Nov
24
2017
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Articles About Antioch College

  • A day for community giving

    After collecting $75,000 in a single day last November, an effort to raise money for local nonprofit groups is returning to the village for a second year this holiday season.

  • Restorative justice and Yellow Springs a good fit

    Villagers Jennifer Berman and Jalyn Roe are the organizing forces behind a national conference on restorative justice, “Healing Harms in Today’s Troubled World,” to be held Oct. 27–29 at Antioch College. The event aims to teach participants about the principles and practices of restorative justice. (Photo by Diane Chiddister)

    “Healing Harms in Today’s Troubled World,” the first Annual Community and Restorative Justice Symposium, will be held in the village, from Oct. 27 to 29.

  • Concern over white nationalist fliers continues

    Following the posting of white nationalist fliers near Antioch College a month ago, some local residents fear the village could become a target for white supremacists. But there is limited evidence so far to suggest that Yellow Springs is seeing an uptick in such activity.

  • BLOG–Enacting MLK’s Beloved Community: Yellow Springs Edition

    What began with a community meeting in 2015 is culminating in a six-week journey this fall. Do we have the communal will to be in significant relationships with refugees and Muslims in the greater-Dayton area? 

  • A gutsy, pioneering sculptor

    The Herndon Gallery will host a retrospective solo exhibition of works by sculptor Renata Manasse Schwebel, Antioch class of 1953, opening with a reception and a gallery talk by the artist on Thursday, July 13. The reception, from 4–6 p.m., will kick off events for Antioch College 2017 reunion this weekend. Shown here in her student days at the Antioch Foundry, Schwebel’s later work has focused on mid- to large-scale non-objective metal pieces. (Submitted photo)

    Thirty-three works by New York-based sculptor and Antioch alumna Renata Manasse Schwebel will go on display Thursday, July 13, in a new one-person exhibition at the Herndon Gallery on the Antioch College campus.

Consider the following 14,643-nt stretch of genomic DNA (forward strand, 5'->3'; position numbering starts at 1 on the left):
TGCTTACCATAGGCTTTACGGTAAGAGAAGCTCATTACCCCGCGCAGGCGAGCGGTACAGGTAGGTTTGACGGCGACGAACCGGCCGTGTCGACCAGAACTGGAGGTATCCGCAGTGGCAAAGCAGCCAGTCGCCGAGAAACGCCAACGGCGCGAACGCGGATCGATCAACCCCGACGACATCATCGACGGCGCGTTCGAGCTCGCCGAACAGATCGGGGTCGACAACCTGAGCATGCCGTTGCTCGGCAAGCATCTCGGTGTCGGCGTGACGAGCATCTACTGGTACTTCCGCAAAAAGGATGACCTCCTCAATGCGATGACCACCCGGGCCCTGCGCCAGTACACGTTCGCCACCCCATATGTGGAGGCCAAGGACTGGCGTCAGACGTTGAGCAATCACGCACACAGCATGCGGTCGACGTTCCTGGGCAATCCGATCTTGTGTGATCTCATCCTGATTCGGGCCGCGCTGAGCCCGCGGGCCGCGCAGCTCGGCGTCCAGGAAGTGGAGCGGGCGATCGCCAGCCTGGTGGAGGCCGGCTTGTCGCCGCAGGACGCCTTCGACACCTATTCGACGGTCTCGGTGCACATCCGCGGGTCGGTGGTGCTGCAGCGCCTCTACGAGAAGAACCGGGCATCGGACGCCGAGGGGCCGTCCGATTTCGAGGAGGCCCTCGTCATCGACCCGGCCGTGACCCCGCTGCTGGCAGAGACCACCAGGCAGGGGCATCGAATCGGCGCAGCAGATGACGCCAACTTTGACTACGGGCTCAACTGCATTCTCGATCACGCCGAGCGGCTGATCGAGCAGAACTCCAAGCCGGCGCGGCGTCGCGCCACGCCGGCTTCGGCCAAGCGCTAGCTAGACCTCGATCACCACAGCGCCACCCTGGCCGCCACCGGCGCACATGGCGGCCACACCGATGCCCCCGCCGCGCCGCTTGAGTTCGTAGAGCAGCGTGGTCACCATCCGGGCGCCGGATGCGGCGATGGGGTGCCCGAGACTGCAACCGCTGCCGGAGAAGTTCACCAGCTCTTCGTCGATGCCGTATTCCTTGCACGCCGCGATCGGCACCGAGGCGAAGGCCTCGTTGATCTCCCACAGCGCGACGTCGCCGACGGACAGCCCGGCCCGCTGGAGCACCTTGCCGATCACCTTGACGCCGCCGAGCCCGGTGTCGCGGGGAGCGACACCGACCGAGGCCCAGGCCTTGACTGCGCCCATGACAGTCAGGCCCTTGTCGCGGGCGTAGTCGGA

• Peace center focus on bomb history

    Former Yellow Springs resident and peace activist Barbara Reynolds is shown here in 1964 with some of the 24 survivors of the bombing of Hiroshima and Nagasaki who traveled with her in the World Peace Study Mission, aimed at educating nations about the dangers of the atomic bomb. The Peace Resource Center at Wilmington College is, with the help of a recent grant, beginning a project to digitally archive relevant documents to help educators more effectively research the effects of weapons of mass destruction. (Submitted photo)

    It was a common sight in post-war Japan: a physically disfigured person, or maybe someone with an obvious genetic anomaly, getting yanked off the street by a doctor or scientist.

  • Antioch College—‘Colloquia’ invites in the community

    Antioch College’s Colloquia 2017 showcases graduating seniors’ capstone projects from a range of disciplines, including several performance works. Pictured above are Hannah Priscilla Craig, ‘17, with Esmé Westerlund, ‘18, in a performance installation called “r e f l e c t,” presented earlier this year with Jennifer Bish, ‘18, Cristian Perez-Lopez, ‘17, Ephraim Zamora, ‘20, and guest artist Karina Faulstich. The Colloquia runs from June 12 through June 24, graduation day. (Submitted photo by Juan-sí Gonzalez)

    More than 50 Antioch College graduating seniors across all academic divisions are represented in this year’s colloquia, which the college plans to hold as an annual event.

  • Explore student work at Antioch College’s Colloquia 2017

    Antioch College’s Colloquia 2017 showcases graduating seniors’ capstone projects from a range of disciplines, including several performance works. Pictured above are Hannah Priscilla Craig, ‘17, with Esmé Westerlund, ‘18, in a performance installation called “r e f l e c t,” presented earlier this year with Jennifer Bish, ‘18, Cristian Perez-Lopez, ‘17, Ephraim Zamora, ‘20, and guest artist Karina Faulstich. The Colloquia runs from June 12 through June 24, graduation day. (Submitted photo by Juan-sí Gonzalez)

    Antioch College presents Colloquia 2017, a showcase of student work. Held on campus now through June 24, all events are free and open to the public.

  • A Japanese aesthetic in Ohayo, 2nd annual in Yellow Springs

    Caitlin Meagher was first attracted to Japan for intellectural reasons, as an interesting place to study because the culture is so different from that of this country.

  • Antioch College— A small college, at least for now

    Antioch College is small. Very small. At just 179 students, and in the process of recruiting a modest-sized class targeted at 60, Antioch today is a considerably smaller institution than college leaders envisioned when Antioch reopened to students in 2011.

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